In business-to-business sales, selling effectively now requires that you have business acumen and situational knowledge (something like experience). Your goal should to be a 52% subject matter expert as it pertains to your company’s products and solutions (and that percentage should improve over time) and a 100% subject matter expert at the intersection of your industry and your client’s industry. It would be best if you had information disparity, which means you know more than your clients or prospects. What is contained and conveyed to you in this paragraph is no longer optional, and it hasn’t been for a long time now.
To become a subject matter expert, you need to pay attention to the trends in your industry, infusing what you know into your sales conversations. A lack of knowledge will undermine your goal of creating opportunities, creating a preference, and win your dream client’s business or your existing client’s new initiative. Gaining that expertise means studying.
If you want to be relevant, you need to read, collect, study, and synthesize.
It is not possible for you to be a subject matter expert without reading. You may have plenty of experience in your industry, and you may have even more experience in a sales role. However, without being able to speak to the trends that are now impacting your dream client’s business (or soon will be), short of finding them already inclined to change, you will struggle mightily to create a case for change.
You are reading to gain knowledge and bank insights.
You have to read the newspapers (an unusual word to still use now that much of our news comes from online sources). The New York Times and the Wall Street Journal are excellent sources, as both cover business, economics, and politics. The New York Times does more reporting on science and technology and health, helpful trends in some verticals.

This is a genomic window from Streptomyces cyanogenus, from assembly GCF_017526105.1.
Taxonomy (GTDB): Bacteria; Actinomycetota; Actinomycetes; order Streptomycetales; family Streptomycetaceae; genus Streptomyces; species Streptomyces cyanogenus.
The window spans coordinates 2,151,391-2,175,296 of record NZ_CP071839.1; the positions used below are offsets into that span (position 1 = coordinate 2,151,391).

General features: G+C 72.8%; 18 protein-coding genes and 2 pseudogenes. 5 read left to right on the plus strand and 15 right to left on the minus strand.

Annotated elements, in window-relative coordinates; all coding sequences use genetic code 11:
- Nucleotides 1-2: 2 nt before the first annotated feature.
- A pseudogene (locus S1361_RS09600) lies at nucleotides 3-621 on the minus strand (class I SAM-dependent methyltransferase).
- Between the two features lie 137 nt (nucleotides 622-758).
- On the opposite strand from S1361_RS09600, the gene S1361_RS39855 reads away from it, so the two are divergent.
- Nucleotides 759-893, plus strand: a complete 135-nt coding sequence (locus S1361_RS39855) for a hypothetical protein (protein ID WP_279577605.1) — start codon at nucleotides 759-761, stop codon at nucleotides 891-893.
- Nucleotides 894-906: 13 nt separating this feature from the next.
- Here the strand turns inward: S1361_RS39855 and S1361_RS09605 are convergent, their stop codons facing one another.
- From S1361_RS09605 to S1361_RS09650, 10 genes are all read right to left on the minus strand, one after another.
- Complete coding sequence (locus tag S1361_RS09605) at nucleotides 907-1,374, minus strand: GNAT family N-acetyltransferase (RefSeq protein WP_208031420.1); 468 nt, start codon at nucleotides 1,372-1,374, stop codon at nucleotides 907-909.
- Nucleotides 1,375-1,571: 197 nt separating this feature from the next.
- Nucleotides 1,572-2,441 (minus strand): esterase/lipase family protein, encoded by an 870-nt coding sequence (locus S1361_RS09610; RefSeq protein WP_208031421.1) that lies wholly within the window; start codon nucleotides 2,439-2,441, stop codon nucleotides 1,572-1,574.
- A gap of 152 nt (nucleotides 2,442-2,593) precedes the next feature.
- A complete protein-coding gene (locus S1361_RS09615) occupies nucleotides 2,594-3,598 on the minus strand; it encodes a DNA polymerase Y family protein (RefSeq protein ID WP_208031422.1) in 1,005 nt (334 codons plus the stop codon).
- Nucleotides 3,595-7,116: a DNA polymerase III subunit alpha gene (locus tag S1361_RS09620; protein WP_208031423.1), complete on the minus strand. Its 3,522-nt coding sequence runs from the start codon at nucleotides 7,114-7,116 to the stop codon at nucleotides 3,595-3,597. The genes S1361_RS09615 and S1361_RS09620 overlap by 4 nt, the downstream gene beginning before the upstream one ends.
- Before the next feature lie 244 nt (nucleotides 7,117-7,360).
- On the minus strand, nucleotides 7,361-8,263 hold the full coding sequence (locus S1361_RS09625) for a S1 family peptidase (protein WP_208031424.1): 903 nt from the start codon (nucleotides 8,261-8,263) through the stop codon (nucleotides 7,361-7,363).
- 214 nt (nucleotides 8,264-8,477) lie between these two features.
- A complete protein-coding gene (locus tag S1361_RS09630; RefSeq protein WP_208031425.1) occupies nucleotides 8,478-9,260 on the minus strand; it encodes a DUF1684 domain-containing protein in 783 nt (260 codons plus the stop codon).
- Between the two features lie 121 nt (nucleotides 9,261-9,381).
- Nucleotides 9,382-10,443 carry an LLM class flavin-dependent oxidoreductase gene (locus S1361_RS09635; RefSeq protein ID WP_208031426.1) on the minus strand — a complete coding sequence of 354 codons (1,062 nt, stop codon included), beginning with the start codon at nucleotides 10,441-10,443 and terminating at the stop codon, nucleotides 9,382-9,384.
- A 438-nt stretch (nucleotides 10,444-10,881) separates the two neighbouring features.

Online sources are also helpful, but stay away from the purely political outlets, something that seems to plague all news sources now, but some are pure opinion-shaping as it pertains to politics (a good enough reason to avoid them–and the negativity that can infect you with the same over time).
By reading widely, you will find trends that are going to help you make a case for change and shape how your client views their world and their choices. An aversion to reading will stunt your growth as a salesperson.
Note: Reading here might also include listening and watching.
It isn’t enough just to read. You also have to start collecting proof that what you say is true and how it shaped your views and values about the decisions you help your clients take.
When you tell your client something, it’s your opinion. What you say might be suspect because your prospect recognizes your intention is is to sell them something. However, when Gartner says something is true, it’s true. When CNBC reports it, it’s a fact. By collecting third-party proof and data, you are banking insights and ideas for the future.
You must know more than your clients, which is the prerequisite for them choosing you as their strategic partner. When you know a scant more than your client, there is too little disparity for you to be compelling.
What do you believe should be compelling your client to change? What change should they be making? Why is one choice better than some other? What has your reading and studying taught you?
Marketing can help you with the slide decks and some insights, but if you are not working on developing the business acumen and situational knowledge yourself, you cannot be a real subject matter expert.
You must develop a theory of why it is more difficult for your client to produce the results they used to have no trouble generating in the halcyon days of yesteryear.
You don’t have to be a college professor or something resembling a researcher at a prestigious think tank (although it wouldn’t hurt you to have enough subject matter expertise that you might be confused for one). You do, however, have to synthesize what you read, listen to, watch, and study. The synthesis allows you to make connections between ideas, trends, and all the factors that change over time–and force your client to change along with them.
Bank your insights, building an arsenal of information that informs your views, your values, and your recommendations–and that will help you do the same for your clients.
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Filed under: Business Acumen